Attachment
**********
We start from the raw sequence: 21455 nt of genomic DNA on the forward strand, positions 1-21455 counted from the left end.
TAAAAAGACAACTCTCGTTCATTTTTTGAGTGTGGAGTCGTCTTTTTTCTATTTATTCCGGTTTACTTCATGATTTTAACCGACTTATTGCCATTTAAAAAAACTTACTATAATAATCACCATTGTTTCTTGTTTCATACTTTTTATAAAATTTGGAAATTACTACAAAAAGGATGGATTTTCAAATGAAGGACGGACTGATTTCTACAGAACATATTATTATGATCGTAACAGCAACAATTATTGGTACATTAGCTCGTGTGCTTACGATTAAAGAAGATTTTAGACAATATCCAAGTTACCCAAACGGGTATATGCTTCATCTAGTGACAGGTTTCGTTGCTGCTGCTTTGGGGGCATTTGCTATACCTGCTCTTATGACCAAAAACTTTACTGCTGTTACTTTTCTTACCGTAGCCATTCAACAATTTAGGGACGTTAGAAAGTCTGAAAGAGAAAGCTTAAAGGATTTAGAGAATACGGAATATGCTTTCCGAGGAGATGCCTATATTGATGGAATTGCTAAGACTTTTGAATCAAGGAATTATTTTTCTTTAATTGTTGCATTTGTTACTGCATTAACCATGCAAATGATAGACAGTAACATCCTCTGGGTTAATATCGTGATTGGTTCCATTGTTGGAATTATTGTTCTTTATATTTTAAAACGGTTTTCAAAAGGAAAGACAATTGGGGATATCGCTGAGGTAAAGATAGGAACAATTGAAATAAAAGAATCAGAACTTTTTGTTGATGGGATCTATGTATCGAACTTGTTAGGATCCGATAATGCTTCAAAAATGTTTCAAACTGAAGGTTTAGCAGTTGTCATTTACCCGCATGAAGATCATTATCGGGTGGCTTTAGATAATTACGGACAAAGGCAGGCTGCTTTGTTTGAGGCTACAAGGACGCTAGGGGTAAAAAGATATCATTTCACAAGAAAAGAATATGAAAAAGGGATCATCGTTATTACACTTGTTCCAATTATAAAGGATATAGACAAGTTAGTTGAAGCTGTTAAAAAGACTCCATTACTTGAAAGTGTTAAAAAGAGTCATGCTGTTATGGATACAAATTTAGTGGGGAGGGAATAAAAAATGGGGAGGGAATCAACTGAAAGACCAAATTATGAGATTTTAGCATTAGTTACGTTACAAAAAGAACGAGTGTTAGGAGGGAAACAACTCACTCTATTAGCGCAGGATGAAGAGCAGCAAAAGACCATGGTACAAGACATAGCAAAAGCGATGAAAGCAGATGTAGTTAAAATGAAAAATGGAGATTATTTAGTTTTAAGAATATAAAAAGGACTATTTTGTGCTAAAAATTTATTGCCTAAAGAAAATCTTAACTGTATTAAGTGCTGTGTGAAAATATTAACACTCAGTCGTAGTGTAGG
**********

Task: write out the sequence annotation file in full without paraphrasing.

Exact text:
We start from the raw sequence: 21455 nt of genomic DNA on the forward strand, positions 1-21455 counted from the left end.
TAAAAAGACAACTCTCGTTCATTTTTTGAGTGTGGAGTCGTCTTTTTTCTATTTATTCCGGTTTACTTCATGATTTTAACCGACTTATTGCCATTTAAAAAAACTTACTATAATAATCACCATTGTTTCTTGTTTCATACTTTTTATAAAATTTGGAAATTACTACAAAAAGGATGGATTTTCAAATGAAGGACGGACTGATTTCTACAGAACATATTATTATGATCGTAACAGCAACAATTATTGGTACATTAGCTCGTGTGCTTACGATTAAAGAAGATTTTAGACAATATCCAAGTTACCCAAACGGGTATATGCTTCATCTAGTGACAGGTTTCGTTGCTGCTGCTTTGGGGGCATTTGCTATACCTGCTCTTATGACCAAAAACTTTACTGCTGTTACTTTTCTTACCGTAGCCATTCAACAATTTAGGGACGTTAGAAAGTCTGAAAGAGAAAGCTTAAAGGATTTAGAGAATACGGAATATGCTTTCCGAGGAGATGCCTATATTGATGGAATTGCTAAGACTTTTGAATCAAGGAATTATTTTTCTTTAATTGTTGCATTTGTTACTGCATTAACCATGCAAATGATAGACAGTAACATCCTCTGGGTTAATATCGTGATTGGTTCCATTGTTGGAATTATTGTTCTTTATATTTTAAAACGGTTTTCAAAAGGAAAGACAATTGGGGATATCGCTGAGGTAAAGATAGGAACAATTGAAATAAAAGAATCAGAACTTTTTGTTGATGGGATCTATGTATCGAACTTGTTAGGATCCGATAATGCTTCAAAAATGTTTCAAACTGAAGGTTTAGCAGTTGTCATTTACCCGCATGAAGATCATTATCGGGTGGCTTTAGATAATTACGGACAAAGGCAGGCTGCTTTGTTTGAGGCTACAAGGACGCTAGGGGTAAAAAGATATCATTTCACAAGAAAAGAATATGAAAAAGGGATCATCGTTATTACACTTGTTCCAATTATAAAGGATATAGACAAGTTAGTTGAAGCTGTTAAAAAGACTCCATTACTTGAAAGTGTTAAAAAGAGTCATGCTGTTATGGATACAAATTTAGTGGGGAGGGAATAAAAAATGGGGAGGGAATCAACTGAAAGACCAAATTATGAGATTTTAGCATTAGTTACGTTACAAAAAGAACGAGTGTTAGGAGGGAAACAACTCACTCTATTAGCGCAGGATGAAGAGCAGCAAAAGACCATGGTACAAGACATAGCAAAAGCGATGAAAGCAGATGTAGTTAAAATGAAAAATGGAGATTATTTAGTTTTAAGAATATAAAAAGGACTATTTTGTGCTAAAAATTTATTGCCTAAAGAAAATCTTAACTGTATTAAGTGCTGTGTGAAAATATTAACACTCAGTCGTAGTGTAGG